Office 365 Email Security – Username and Password Alone are Not Enough

Lew Smith, Director of Consulting Services

Recently, posted an article indicating that Office 365 email attacks are increasing.  This is consistent with what we’re seeing and hearing in conversations with partners and prospective clients who have felt the impact directly (their email has been compromised).  Companies tend to forget that the Office 365 login portal is a web page open to anyone who wants to attempt a login.  Limiting login by country is a hot topic on the Office 365 UserVoice page, but even this will not be enough to stop malicious login attempts.

Unfortunately, users do not always follow best practices regarding password complexity and password use.  What I mean by “password use” is that we consistently discover passwords are not unique to each service or portal.  In other words, people apply the same passwords to many different sites and services.  While this is understandable from a memory recall perspective, this approach increases the security risk for your business.  Once any of these services is hacked, that password becomes available to hackers.  We have seen this happen countless times, which is why we’re launching a Dark Web scanning and alerting service.

Considering these details, how do you add another layer of security to protect your Office 365 email?  The easiest next step is to enable and deploy Multi-Factor Authentication (MFA), which is included in your Office 365 plan already.  MFA adds an additional “factor,” or data point, to the login process.  Once a username and password are entered, the user is prompted to associate the MFA details to finalize the login.  This additional factor can be delivered via several methods within Office 365, but we find that most companies prefer to deliver that factor via text message or the Microsoft Authenticator mobile app.

After reading that last paragraph, I know what you may be thinking.  Implementing a process such as this is going to add another layer to the login process for you and/or your team.  They will not be happy.  I’ve heard this exact same response, and many others, but the question you should be asking is: “Can my business survive an email attack?”  The potential financial, reputation, and business loss that can result from such a compromise can cripple your business.  With that said, 5-10 additional seconds during a login process is well worth the time to avoid such a catastrophe.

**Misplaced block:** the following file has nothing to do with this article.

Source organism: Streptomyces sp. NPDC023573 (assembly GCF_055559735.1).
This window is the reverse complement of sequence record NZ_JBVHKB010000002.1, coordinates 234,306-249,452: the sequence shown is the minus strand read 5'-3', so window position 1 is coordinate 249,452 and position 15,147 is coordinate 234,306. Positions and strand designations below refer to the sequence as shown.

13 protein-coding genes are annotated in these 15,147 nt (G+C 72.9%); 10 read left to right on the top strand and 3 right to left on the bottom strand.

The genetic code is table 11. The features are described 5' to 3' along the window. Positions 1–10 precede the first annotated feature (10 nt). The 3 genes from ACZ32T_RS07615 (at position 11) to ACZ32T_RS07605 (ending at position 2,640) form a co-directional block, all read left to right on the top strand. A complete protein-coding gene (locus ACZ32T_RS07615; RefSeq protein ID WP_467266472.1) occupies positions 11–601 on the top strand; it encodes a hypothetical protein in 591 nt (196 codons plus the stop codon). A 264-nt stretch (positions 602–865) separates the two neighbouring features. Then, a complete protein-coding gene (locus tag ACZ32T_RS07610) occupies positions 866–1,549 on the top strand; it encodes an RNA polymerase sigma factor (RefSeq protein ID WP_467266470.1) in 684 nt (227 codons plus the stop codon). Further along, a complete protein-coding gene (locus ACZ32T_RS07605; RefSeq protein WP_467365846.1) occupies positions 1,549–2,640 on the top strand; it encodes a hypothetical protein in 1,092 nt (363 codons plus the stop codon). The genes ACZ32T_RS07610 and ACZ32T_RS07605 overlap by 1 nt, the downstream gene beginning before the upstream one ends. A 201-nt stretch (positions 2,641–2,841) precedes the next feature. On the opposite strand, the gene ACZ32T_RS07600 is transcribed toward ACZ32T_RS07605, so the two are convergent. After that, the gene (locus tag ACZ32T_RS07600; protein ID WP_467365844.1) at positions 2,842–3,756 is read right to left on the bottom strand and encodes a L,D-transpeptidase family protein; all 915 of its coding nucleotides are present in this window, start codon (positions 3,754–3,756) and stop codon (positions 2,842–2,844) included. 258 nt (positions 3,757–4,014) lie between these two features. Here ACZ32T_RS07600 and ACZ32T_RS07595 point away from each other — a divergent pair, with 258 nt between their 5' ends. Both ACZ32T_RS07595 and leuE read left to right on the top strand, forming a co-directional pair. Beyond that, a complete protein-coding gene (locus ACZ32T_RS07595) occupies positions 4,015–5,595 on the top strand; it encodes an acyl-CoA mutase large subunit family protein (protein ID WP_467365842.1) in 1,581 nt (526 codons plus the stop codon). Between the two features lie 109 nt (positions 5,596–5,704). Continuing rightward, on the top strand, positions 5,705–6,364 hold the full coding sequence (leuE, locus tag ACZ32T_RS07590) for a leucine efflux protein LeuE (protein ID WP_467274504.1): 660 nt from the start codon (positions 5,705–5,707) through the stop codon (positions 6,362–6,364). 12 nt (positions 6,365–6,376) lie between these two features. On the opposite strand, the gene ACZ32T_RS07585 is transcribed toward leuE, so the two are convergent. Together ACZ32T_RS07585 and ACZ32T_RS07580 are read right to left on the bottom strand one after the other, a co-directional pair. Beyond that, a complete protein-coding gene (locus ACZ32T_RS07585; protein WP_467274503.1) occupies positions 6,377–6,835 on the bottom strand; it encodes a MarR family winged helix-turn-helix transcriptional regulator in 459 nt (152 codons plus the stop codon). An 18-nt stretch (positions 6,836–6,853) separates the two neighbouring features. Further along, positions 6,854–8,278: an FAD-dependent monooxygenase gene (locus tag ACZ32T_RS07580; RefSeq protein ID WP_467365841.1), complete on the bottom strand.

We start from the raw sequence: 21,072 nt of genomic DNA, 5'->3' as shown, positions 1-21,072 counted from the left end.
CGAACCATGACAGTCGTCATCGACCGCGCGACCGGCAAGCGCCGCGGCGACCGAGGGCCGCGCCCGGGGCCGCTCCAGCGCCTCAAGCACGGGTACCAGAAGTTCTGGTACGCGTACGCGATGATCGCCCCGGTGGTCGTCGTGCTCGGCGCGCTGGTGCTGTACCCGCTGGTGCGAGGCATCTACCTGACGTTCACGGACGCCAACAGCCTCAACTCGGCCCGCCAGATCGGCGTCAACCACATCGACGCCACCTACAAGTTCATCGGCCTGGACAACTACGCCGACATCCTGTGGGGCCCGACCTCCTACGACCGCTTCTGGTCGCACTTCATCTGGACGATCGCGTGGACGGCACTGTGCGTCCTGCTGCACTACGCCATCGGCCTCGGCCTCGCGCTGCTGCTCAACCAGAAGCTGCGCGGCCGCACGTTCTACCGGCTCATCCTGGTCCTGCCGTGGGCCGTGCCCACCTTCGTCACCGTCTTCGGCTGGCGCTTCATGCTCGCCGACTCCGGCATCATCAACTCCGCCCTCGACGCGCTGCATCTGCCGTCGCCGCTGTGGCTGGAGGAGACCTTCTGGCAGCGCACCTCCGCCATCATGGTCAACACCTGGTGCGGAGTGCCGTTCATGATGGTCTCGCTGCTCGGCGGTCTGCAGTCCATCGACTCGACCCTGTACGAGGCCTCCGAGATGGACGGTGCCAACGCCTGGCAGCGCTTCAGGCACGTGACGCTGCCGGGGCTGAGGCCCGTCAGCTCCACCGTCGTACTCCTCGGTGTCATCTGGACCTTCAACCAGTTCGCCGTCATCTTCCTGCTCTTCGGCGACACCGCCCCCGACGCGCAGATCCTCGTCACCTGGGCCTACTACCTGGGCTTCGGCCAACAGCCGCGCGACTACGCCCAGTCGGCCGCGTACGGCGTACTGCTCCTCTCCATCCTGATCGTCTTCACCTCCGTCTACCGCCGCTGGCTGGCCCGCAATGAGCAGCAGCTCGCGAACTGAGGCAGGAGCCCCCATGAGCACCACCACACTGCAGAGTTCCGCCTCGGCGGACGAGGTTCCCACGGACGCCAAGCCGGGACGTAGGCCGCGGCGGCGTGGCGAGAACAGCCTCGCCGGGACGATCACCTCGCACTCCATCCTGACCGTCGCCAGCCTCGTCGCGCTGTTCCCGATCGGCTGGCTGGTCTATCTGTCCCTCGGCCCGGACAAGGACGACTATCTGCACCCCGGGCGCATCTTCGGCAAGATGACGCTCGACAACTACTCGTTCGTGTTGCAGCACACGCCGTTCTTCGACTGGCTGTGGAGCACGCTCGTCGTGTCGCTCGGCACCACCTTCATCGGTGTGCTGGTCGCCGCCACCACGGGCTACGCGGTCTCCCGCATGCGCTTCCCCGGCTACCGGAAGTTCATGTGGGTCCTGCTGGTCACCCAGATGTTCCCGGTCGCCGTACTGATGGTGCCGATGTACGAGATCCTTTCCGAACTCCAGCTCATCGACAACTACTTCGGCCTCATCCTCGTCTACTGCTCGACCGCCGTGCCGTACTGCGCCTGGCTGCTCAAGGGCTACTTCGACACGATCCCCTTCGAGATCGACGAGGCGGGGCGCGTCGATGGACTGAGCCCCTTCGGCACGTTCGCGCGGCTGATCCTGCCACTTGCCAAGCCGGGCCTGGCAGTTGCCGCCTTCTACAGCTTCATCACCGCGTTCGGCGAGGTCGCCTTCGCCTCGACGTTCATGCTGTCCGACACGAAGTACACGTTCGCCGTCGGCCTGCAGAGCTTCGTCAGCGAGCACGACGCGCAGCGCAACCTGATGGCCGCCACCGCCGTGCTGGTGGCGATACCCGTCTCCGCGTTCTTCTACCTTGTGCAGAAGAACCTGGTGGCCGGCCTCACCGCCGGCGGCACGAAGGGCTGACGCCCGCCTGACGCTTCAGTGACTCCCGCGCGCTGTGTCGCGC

From a security perspective, the Microsoft Authenticator app is the most secure option available, and the easiest method to use, in my humble opinion.  Using this method, you simply need to tap “approve” once the app prompts you to verify your login, and then Office 365 finalizes the login process.  Should the app prompt you for an approval when you’re not actively logging in, you know that someone is attempting to access your account.  In such a situation, it might be a good time to change your password.  Better safe than sorry.

This may seem somewhat overwhelming, and you may not be sure of the next steps to take.  Rather than attempting to figure out this process by yourself, simply contact our team via our web form and we will set up a call to answer your questions.

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